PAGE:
SPCC: New Super 3 Tournament started

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pohl4711
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SPCC: New Super 3 Tournament started

Post by pohl4711 »

https://www.sp-cc.de/super3_tournament.htm

An endless RoundRobin-tournament with 3 engines, which are at the same level of strength (around 3400 Elo) but are completely different in their inner structure and their way of thinking.
Why? The strongest engine since more a decade (Stockfish) is open source, so many, many other engines are (at least) "strongly inspired" by Stockfish... And additionally, a lot of engines (including Stockfish!) are using Lc0-training-data for building their neural nets: The high-end computerchess has become very incestuous...
So, IMHO, it is very interesting to run a tournament with engines, which are completely different, not only in their playing-style, but also in their inner structure and way of thinking, but on a close level of playing-strength.
The Super 3 tournament is not about the results, but about generating interesting enginegames.

Code: Select all

             | Search    | Eval         | nps (early middlegame)
-------------|-----------|--------------|-------------------------------------
Lc0 CPU      | MCTS      | float-neural |      1.100
-------------|-----------|--------------|-------------------------------------
Revenge 1.0  | AlphaBeta | int-neural   | 11.000.000 (10.000x faster than Lc0)
-------------|-----------|--------------|-------------------------------------
Komodo 14.1  | AlphaBeta | Handcrafted  | 19.000.000 (17.300x faster than Lc0)
-------------|-----------|--------------|-------------------------------------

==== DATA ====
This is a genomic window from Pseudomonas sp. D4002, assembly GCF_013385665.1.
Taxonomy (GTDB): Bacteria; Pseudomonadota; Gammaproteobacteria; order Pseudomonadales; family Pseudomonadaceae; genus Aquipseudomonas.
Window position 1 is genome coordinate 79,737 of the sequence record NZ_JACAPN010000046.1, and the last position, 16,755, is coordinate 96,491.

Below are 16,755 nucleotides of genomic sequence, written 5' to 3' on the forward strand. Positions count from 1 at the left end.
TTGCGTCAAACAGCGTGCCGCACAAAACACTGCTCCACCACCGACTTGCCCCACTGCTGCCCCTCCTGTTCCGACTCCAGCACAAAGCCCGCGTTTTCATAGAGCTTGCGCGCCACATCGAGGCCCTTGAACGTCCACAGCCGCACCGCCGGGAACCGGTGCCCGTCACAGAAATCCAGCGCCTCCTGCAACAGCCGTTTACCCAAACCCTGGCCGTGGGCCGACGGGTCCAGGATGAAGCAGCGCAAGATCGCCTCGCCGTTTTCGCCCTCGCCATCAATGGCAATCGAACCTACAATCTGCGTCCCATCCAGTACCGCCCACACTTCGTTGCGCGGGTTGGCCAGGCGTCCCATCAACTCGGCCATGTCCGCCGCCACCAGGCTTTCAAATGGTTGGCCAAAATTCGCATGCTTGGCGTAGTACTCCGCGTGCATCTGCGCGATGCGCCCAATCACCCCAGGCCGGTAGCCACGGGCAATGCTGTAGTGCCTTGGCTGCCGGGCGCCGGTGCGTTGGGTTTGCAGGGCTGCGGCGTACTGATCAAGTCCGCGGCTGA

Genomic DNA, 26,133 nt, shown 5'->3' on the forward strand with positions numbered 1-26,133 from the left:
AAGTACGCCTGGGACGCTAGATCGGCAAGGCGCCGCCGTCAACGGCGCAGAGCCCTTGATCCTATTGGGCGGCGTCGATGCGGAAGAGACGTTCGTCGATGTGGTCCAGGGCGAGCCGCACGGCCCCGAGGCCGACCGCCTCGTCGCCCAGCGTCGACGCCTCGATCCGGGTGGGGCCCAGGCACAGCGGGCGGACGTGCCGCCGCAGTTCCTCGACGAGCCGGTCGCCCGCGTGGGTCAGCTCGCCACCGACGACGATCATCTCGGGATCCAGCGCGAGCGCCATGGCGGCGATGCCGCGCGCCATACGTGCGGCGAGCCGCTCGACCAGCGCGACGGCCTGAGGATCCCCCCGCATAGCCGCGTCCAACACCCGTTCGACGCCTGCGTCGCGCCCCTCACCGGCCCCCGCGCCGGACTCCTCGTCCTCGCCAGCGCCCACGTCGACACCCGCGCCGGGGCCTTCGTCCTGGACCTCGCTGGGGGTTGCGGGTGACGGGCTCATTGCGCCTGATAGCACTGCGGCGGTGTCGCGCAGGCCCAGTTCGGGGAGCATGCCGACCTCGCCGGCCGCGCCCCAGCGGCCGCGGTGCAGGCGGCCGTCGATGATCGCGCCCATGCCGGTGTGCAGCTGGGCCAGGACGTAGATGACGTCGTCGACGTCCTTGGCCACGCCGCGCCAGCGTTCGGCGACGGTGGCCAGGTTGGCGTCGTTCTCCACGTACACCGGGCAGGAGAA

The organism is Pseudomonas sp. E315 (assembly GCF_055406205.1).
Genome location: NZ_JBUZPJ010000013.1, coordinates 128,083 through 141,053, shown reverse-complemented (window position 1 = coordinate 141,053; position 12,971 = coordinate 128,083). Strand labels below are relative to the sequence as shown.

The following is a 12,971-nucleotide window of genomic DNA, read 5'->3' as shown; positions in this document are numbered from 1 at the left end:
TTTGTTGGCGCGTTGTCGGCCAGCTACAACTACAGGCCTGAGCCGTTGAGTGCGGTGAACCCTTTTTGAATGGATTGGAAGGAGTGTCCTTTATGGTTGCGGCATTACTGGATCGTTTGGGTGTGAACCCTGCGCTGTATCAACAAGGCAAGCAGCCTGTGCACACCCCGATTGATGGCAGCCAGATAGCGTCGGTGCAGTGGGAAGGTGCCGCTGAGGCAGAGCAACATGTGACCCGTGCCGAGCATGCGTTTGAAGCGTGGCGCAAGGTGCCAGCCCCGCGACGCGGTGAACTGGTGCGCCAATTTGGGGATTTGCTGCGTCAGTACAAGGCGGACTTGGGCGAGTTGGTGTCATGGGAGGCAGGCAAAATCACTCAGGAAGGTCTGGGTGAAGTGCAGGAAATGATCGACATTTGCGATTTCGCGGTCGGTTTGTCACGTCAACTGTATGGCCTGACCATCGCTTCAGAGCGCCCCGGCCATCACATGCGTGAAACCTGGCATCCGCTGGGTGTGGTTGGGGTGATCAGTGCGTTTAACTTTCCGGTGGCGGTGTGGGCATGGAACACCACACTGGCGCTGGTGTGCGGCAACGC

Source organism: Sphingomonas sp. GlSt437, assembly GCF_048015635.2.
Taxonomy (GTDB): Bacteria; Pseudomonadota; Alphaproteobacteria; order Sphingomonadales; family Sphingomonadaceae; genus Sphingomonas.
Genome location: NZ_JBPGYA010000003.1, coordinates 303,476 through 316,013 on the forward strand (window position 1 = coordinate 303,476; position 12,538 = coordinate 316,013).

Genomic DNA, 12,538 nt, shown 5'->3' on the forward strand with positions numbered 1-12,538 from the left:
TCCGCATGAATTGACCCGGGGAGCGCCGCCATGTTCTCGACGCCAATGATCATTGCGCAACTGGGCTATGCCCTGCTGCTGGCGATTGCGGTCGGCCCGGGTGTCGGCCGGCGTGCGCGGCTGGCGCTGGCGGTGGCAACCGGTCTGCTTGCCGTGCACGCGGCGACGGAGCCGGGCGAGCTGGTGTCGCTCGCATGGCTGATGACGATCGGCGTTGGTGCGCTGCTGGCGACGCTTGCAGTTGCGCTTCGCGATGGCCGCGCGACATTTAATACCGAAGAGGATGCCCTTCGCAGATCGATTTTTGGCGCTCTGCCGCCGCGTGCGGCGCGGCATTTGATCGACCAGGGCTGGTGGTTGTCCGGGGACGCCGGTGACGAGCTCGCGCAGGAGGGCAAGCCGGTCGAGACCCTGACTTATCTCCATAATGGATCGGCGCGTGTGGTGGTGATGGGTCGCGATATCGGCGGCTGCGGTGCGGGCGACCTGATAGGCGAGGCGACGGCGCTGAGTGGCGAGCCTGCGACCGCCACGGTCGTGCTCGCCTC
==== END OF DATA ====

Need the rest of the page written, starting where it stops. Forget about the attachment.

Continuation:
Hardware: AMD Ryzen 7840HS 8-core (16 threads) notebook with 32GB RAM. Turboboost off.
Speed: See above. Each engine uses 14 threads, when thinking (Lc0 cpu dnll has the UCI option "Threads" like any normal CPU-engine, so it uses the CPU like all other engines) - the GPU stays (of course) unused.
Hash: 8 GB per engine (20.000.000 NNCachesize for Lc0 - enough for storing all evaluated positions of a complete game)
GUI: CutechessGUI (GUI ends game, when a 6-piece endgame is on the board, all other games are played until mate or draw by chess-rules (3fold, 50-moves, stalemate))
Tablebases: None for engines, 6 Syzygy for CutechessGUI
Openings: My UHO_2024_8mvs_+085_+094.pgn openings are used (randomly mixed, each opening repeated with reversed colors, of course (=Gamepairs))
Ponder, Large Memory Pages & learning: Off
Thinking time: 10min+5sec per game/engine (average game-duration: 30 minutes), so only 50 games are played in 24 hours = high quality enginechess


(Perhaps you have to clear your browsercache with <strg>+<shift>+<delete> to reload the graphics/diagrams on my website)
jorose
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Re: SPCC: New Super 3 Tournament started

Post by jorose »

I find it somewhat sad that you complain that engines at the top are incestuous and proceed to pick 2 engines that are not open source, so we don't even really know what is inside them.

Do we even know for sure that Revenge is not based on Leela data at all? I remember Fabio mentioning that that he used Pedone evals to improve the labels, but that doesn't imply he did not use Leela data...